"We entered an era of malaise. A toxicity of our own doing."
Something happened on the trip through the 21st century. Self-centeredness became the default in relationships, at work, on crowded subways, in coach on domestic flights. A jostle became a push, then a shove. A disagreement became a bloody brawl, then a murder. Our intentions ceased to be noble. Somehow, we abandoned good reasons for doing bad things. We claimed an affront to our ego, newly dubbed our right, required a response without regard for ramification. Our burgeoning sense of victimization allowed us to super-size our protest into unintelligible rage, our revolution into ineffective riot. This anarchical trend blossomed in personal engagements, community protests and the venomous vitriol of congressional hearings. We witnessed endless attempts at regime changes that failed. We watched a hulking superpower deliver last century tyranny to a neighbor populated by distant relatives and cousins. The victims resorted to catching pigeons for dinner while their downtowns smoldered. We paid little attention to a nation conducting the largest buildup of military machinery since its People's Revolution, causing those people to reduce their standard of living to pay for its toys of war. We shrugged at an ancient Mid-Eastern country abruptly denying educational opportunity for half of its population, making gender not a choice but a liability.
None of these activities were completely condemned. Russia blamed NATO as a threat to national security. China exercised its right to protect its interests. Iran defended its resistance to western influence. The result produced death, poverty, and a subservient environment for women.
In the United States, diplomacy became impotent. Politicians meandered and conferred, spiraling themselves into a shrink wrap of conjecture and inertia. Proponents of integrity sullied its worth by denying any wrongdoing regardless of proof. Talk show bobbleheads earned millions churning up anger and twisted truths. Justice floundered in partisan payoffs which, in turn, maintained the historical inequity it set out to correct. Moral codes were compromised, and there was no new enlightenment to replace them, no manual to reset the password.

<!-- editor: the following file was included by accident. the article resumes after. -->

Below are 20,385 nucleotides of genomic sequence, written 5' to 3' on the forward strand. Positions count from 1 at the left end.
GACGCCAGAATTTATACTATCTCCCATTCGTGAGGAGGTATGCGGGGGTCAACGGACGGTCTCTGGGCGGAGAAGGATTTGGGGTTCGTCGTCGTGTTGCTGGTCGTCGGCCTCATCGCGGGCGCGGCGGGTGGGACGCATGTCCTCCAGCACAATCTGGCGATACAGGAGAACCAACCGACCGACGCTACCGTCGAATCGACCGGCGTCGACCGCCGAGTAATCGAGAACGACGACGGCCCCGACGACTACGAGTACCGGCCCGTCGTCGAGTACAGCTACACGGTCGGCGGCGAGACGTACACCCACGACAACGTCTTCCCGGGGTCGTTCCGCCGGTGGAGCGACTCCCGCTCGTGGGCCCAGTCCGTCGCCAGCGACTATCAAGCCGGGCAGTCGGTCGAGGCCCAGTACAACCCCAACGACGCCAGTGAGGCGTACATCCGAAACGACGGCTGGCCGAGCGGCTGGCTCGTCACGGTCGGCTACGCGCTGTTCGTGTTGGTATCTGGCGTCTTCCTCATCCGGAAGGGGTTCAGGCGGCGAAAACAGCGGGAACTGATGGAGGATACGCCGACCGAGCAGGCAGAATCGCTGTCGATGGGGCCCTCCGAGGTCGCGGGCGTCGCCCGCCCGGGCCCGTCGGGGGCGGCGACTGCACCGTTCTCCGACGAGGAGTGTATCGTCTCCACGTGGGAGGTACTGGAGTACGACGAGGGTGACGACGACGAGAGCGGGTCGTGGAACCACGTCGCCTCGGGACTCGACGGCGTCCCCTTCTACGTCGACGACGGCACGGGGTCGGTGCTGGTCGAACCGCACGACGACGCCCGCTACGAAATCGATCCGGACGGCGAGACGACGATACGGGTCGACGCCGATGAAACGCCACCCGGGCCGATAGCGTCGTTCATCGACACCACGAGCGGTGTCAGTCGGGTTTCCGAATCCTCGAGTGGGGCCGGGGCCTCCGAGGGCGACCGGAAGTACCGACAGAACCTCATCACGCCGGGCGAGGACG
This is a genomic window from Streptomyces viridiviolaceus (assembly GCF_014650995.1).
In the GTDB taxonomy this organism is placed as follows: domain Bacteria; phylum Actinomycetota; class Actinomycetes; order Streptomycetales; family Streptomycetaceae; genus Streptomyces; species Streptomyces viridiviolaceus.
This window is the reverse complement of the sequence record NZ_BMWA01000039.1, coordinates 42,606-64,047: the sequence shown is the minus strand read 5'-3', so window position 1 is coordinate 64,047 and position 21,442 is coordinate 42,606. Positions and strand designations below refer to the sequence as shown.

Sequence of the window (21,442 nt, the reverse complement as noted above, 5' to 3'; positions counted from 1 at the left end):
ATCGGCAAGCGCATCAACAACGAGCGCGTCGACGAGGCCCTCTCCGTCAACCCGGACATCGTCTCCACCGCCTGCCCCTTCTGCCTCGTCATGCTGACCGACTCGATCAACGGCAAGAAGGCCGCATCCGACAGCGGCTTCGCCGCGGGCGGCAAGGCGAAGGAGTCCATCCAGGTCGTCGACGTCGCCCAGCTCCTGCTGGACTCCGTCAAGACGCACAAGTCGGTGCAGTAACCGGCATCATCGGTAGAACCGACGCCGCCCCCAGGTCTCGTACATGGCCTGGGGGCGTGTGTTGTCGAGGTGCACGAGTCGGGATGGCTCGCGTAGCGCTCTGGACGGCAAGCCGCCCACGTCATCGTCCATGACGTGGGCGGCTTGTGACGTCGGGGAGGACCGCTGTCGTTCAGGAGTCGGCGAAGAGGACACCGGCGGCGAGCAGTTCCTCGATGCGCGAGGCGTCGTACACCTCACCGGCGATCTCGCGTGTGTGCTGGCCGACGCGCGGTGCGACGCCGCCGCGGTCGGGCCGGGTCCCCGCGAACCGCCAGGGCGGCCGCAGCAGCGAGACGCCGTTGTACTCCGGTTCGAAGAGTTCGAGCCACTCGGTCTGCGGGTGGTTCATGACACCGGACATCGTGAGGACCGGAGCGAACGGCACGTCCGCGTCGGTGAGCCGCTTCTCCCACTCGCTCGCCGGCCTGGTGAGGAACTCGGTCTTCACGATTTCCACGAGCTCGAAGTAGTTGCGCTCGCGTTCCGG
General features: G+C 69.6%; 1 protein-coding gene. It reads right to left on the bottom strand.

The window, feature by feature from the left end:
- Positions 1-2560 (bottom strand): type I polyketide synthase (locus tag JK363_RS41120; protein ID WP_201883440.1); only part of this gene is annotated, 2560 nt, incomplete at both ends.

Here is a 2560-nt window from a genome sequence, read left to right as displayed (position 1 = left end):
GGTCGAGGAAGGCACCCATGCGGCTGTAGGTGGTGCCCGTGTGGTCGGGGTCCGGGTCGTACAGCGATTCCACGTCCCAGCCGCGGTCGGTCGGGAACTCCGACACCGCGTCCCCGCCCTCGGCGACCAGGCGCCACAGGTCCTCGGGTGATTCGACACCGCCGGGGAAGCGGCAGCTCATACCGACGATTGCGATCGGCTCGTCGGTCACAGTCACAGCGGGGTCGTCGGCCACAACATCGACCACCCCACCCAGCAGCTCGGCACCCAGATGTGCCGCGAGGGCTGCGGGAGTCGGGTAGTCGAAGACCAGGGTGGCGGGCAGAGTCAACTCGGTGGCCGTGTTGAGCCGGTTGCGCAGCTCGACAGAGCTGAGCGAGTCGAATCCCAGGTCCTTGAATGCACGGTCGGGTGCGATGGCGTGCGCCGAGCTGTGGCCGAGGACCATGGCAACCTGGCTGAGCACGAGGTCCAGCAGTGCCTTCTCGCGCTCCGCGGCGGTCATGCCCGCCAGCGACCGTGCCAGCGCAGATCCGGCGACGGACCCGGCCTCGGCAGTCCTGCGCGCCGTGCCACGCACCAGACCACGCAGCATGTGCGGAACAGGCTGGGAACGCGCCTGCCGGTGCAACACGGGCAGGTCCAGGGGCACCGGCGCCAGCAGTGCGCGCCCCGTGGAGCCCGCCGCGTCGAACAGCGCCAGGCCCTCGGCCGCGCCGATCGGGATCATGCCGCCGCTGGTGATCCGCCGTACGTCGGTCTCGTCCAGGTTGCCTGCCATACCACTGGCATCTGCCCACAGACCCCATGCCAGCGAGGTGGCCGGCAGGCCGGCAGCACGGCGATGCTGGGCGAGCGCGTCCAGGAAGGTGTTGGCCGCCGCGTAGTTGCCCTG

We entered an era of malaise. A toxicity of our own doing. Value measured by pecuniary worship. Commerce measured by a currency of bloodshed. Our own country’s cultural product defiled our character, humiliated our person, terminated our opinion, destroyed our individuality. Moral deterioration continued its global slide.
Uncle Sam became a toxic schizophrenic with a dual personality. Movie stars’ well-paid, shoot’em up antics onscreen did not deter from their grandstanding for gun control in the same breath. The hideous extravagance of sports contracts was the coveted success story of achievement, bested only by the outrageous wealth accumulation of princes, emirs, presidents, and politicians who could not possibly earn their exorbitant incomes.
Creativity is dead. An action star’s tribute to The Right Stuff was back in a desperate attempt to revisit a tough guy greatness that never was. The mature edition of the movie Top Gun achieved a billion-dollar gross based on a remake of the same movie made 36 years earlier. We fashion heroes in make-believe because we cannot create heroes for real anymore.
We gladly pay more to see us wear less. Rich and poor, we live paycheck to paycheck, titillation to titillation. Some of us spend our evenings in tents provided by a shortsighted and distanced compassion of a city government further solidifying economic inequality. Tents, but no living wage. Those more fortunate accentuate the divide. Just down that street of tents, another Latte Grande, an extra caramel drizzle. Make it right, or my day will be unacceptable. Do not live near me. Shut up and pump. Did I mention my right to cancel you?
We reek of privilege in one neighborhood with paucity just around the corner. Narcissism is our virtue, victimhood a rite of passage, just the way despots prefer. At a country club in our nation’s capital there are more folks of color in service positions than members. They may prefer it that way to keep the old boy tradition image at all costs. A new 21st century serfdom. Mint julep, sir?
None of this is new or specific to our time. This dilemma is only our era’s edition of the great fight for power and control. Substitute grain silos for big box stores, swords and crossbows for guns, texting for connection. Supply chain scarcity is just the side effect of a tactical strike on the economic anomaly of free enterprise taking its last gasps. There is no erudition, only clamor. We operate in a new vocabulary of Newspeak1, where connection requires approval of the prevailing directive regardless of truth.
We have lost the balance required for a republic to flourish.
We are riding an avalanche of reactionary ineloquence, bombarding every crisis with a thousand Band-Aids that will not heal the plethora of national wounds that indict our existence as a nation. We prefer to embrace the blindness that comes with the mantra, ignorance is strength2.
It will never be the same again. Cairo, Athens, Mecca, Rome. All great centers of civilization, once. We are next in the line of great empires that dissolved due to a history lesson we all have yet to learn, and that is the fact that our human nature, without an ethical construct embedded in our culture, makes us ungovernable.
John’s articles have appeared in Adelaide Literary Magazine, the San Antonio Review, and the Ravens Perch. His memoir, Just Off, Stage Right, is available at adelaidebooks.org and amazon.com. He holds an MFA in Creative and Professional Writing from Western Connecticut State University.